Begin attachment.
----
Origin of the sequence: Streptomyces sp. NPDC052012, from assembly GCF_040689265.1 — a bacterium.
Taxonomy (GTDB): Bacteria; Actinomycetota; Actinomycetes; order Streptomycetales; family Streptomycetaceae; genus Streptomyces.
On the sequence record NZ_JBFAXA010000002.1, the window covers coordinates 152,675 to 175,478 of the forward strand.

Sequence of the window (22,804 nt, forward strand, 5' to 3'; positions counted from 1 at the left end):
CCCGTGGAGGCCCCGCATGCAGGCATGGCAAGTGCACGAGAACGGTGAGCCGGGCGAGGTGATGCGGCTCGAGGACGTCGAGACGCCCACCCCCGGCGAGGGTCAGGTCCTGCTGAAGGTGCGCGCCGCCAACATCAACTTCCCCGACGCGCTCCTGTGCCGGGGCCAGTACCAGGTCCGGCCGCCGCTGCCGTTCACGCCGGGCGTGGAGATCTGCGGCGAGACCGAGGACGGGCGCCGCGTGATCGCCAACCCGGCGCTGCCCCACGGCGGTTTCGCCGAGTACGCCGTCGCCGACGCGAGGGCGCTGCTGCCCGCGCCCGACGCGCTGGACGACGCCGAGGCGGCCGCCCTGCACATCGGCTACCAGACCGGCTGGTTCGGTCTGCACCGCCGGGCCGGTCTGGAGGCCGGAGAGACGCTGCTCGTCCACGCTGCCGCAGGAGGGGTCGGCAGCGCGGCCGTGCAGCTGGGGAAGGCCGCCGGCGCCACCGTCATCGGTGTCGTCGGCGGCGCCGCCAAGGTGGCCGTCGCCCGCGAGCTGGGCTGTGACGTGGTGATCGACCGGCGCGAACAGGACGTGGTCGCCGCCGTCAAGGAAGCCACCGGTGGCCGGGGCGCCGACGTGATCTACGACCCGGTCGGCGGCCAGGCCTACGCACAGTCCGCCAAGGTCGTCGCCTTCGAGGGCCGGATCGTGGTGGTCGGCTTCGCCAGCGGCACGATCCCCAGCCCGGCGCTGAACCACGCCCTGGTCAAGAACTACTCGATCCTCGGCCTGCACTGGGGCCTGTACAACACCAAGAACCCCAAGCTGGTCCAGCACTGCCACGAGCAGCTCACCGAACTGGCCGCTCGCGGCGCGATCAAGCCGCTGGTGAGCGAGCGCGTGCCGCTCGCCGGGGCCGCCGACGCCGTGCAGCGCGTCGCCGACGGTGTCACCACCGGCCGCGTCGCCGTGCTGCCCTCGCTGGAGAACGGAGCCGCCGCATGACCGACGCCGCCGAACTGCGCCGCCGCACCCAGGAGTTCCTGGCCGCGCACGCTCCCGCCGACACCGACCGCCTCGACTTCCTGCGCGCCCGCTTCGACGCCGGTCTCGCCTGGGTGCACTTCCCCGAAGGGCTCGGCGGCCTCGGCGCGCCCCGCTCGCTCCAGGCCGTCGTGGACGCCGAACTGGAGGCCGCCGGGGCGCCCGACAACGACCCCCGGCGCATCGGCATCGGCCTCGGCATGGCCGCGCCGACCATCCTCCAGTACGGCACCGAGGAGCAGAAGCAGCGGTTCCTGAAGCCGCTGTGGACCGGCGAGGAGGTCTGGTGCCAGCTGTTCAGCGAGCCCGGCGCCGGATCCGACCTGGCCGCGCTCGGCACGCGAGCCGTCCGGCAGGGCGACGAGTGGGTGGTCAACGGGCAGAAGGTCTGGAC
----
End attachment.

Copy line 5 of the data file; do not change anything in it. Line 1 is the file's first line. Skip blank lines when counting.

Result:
CCCGTGGAGGCCCCGCATGCAGGCATGGCAAGTGCACGAGAACGGTGAGCCGGGCGAGGTGATGCGGCTCGAGGACGTCGAGACGCCCACCCCCGGCGAGGGTCAGGTCCTGCTGAAGGTGCGCGCCGCCAACATCAACTTCCCCGACGCGCTCCTGTGCCGGGGCCAGTACCAGGTCCGGCCGCCGCTGCCGTTCACGCCGGGCGTGGAGATCTGCGGCGAGACCGAGGACGGGCGCCGCGTGATCGCCAACCCGGCGCTGCCCCACGGCGGTTTCGCCGAGTACGCCGTCGCCGACGCGAGGGCGCTGCTGCCCGCGCCCGACGCGCTGGACGACGCCGAGGCGGCCGCCCTGCACATCGGCTACCAGACCGGCTGGTTCGGTCTGCACCGCCGGGCCGGTCTGGAGGCCGGAGAGACGCTGCTCGTCCACGCTGCCGCAGGAGGGGTCGGCAGCGCGGCCGTGCAGCTGGGGAAGGCCGCCGGCGCCACCGTCATCGGTGTCGTCGGCGGCGCCGCCAAGGTGGCCGTCGCCCGCGAGCTGGGCTGTGACGTGGTGATCGACCGGCGCGAACAGGACGTGGTCGCCGCCGTCAAGGAAGCCACCGGTGGCCGGGGCGCCGACGTGATCTACGACCCGGTCGGCGGCCAGGCCTACGCACAGTCCGCCAAGGTCGTCGCCTTCGAGGGCCGGATCGTGGTGGTCGGCTTCGCCAGCGGCACGATCCCCAGCCCGGCGCTGAACCACGCCCTGGTCAAGAACTACTCGATCCTCGGCCTGCACTGGGGCCTGTACAACACCAAGAACCCCAAGCTGGTCCAGCACTGCCACGAGCAGCTCACCGAACTGGCCGCTCGCGGCGCGATCAAGCCGCTGGTGAGCGAGCGCGTGCCGCTCGCCGGGGCCGCCGACGCCGTGCAGCGCGTCGCCGACGGTGTCACCACCGGCCGCGTCGCCGTGCTGCCCTCGCTGGAGAACGGAGCCGCCGCATGACCGACGCCGCCGAACTGCGCCGCCGCACCCAGGAGTTCCTGGCCGCGCACGCTCCCGCCGACACCGACCGCCTCGACTTCCTGCGCGCCCGCTTCGACGCCGGTCTCGCCTGGGTGCACTTCCCCGAAGGGCTCGGCGGCCTCGGCGCGCCCCGCTCGCTCCAGGCCGTCGTGGACGCCGAACTGGAGGCCGCCGGGGCGCCCGACAACGACCCCCGGCGCATCGGCATCGGCCTCGGCATGGCCGCGCCGACCATCCTCCAGTACGGCACCGAGGAGCAGAAGCAGCGGTTCCTGAAGCCGCTGTGGACCGGCGAGGAGGTCTGGTGCCAGCTGTTCAGCGAGCCCGGCGCCGGATCCGACCTGGCCGCGCTCGGCACGCGAGCCGTCCGGCAGGGCGACGAGTGGGTGGTCAACGGGCAGAAGGTCTGGAC